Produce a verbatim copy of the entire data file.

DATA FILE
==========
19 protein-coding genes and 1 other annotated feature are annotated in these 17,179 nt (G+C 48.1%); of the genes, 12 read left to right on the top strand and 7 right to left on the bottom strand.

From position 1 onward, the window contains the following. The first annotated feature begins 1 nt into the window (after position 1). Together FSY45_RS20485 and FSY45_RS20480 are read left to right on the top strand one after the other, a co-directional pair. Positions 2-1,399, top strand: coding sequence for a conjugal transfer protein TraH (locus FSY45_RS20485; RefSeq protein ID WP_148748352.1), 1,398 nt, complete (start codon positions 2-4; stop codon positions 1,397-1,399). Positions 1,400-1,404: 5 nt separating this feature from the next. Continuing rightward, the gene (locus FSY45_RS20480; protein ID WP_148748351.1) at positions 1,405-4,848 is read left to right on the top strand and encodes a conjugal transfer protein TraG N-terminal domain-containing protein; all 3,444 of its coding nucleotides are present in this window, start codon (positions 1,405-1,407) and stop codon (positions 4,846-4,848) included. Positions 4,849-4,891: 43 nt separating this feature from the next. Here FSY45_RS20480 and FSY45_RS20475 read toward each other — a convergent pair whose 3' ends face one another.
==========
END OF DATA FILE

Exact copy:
19 protein-coding genes and 1 other annotated feature are annotated in these 17,179 nt (G+C 48.1%); of the genes, 12 read left to right on the top strand and 7 right to left on the bottom strand.

From position 1 onward, the window contains the following. The first annotated feature begins 1 nt into the window (after position 1). Together FSY45_RS20485 and FSY45_RS20480 are read left to right on the top strand one after the other, a co-directional pair. Positions 2-1,399, top strand: coding sequence for a conjugal transfer protein TraH (locus FSY45_RS20485; RefSeq protein ID WP_148748352.1), 1,398 nt, complete (start codon positions 2-4; stop codon positions 1,397-1,399). Positions 1,400-1,404: 5 nt separating this feature from the next. Continuing rightward, the gene (locus FSY45_RS20480; protein ID WP_148748351.1) at positions 1,405-4,848 is read left to right on the top strand and encodes a conjugal transfer protein TraG N-terminal domain-containing protein; all 3,444 of its coding nucleotides are present in this window, start codon (positions 1,405-1,407) and stop codon (positions 4,846-4,848) included. Positions 4,849-4,891: 43 nt separating this feature from the next. Here FSY45_RS20480 and FSY45_RS20475 read toward each other — a convergent pair whose 3' ends face one another.